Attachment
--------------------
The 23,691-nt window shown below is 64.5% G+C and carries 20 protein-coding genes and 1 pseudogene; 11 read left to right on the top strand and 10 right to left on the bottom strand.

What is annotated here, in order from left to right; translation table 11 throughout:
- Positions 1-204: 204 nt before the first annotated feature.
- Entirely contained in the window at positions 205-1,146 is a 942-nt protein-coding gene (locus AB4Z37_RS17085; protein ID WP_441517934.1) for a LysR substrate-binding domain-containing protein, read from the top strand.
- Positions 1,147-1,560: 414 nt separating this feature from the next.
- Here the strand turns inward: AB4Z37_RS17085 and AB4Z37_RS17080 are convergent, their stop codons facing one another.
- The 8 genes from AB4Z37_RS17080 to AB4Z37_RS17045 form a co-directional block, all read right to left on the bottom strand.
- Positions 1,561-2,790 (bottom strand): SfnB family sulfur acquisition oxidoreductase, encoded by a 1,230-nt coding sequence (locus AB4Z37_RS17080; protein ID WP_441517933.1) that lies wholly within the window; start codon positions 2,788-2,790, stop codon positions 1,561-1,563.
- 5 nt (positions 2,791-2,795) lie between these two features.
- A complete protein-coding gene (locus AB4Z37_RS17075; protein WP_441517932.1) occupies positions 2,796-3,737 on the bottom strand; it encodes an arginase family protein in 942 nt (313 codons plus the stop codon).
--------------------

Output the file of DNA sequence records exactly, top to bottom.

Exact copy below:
The 23,691-nt window shown below is 64.5% G+C and carries 20 protein-coding genes and 1 pseudogene; 11 read left to right on the top strand and 10 right to left on the bottom strand.

What is annotated here, in order from left to right; translation table 11 throughout:
- Positions 1-204: 204 nt before the first annotated feature.
- Entirely contained in the window at positions 205-1,146 is a 942-nt protein-coding gene (locus AB4Z37_RS17085; protein ID WP_441517934.1) for a LysR substrate-binding domain-containing protein, read from the top strand.
- Positions 1,147-1,560: 414 nt separating this feature from the next.
- Here the strand turns inward: AB4Z37_RS17085 and AB4Z37_RS17080 are convergent, their stop codons facing one another.
- The 8 genes from AB4Z37_RS17080 to AB4Z37_RS17045 form a co-directional block, all read right to left on the bottom strand.
- Positions 1,561-2,790 (bottom strand): SfnB family sulfur acquisition oxidoreductase, encoded by a 1,230-nt coding sequence (locus AB4Z37_RS17080; protein ID WP_441517933.1) that lies wholly within the window; start codon positions 2,788-2,790, stop codon positions 1,561-1,563.
- 5 nt (positions 2,791-2,795) lie between these two features.
- A complete protein-coding gene (locus AB4Z37_RS17075; protein WP_441517932.1) occupies positions 2,796-3,737 on the bottom strand; it encodes an arginase family protein in 942 nt (313 codons plus the stop codon).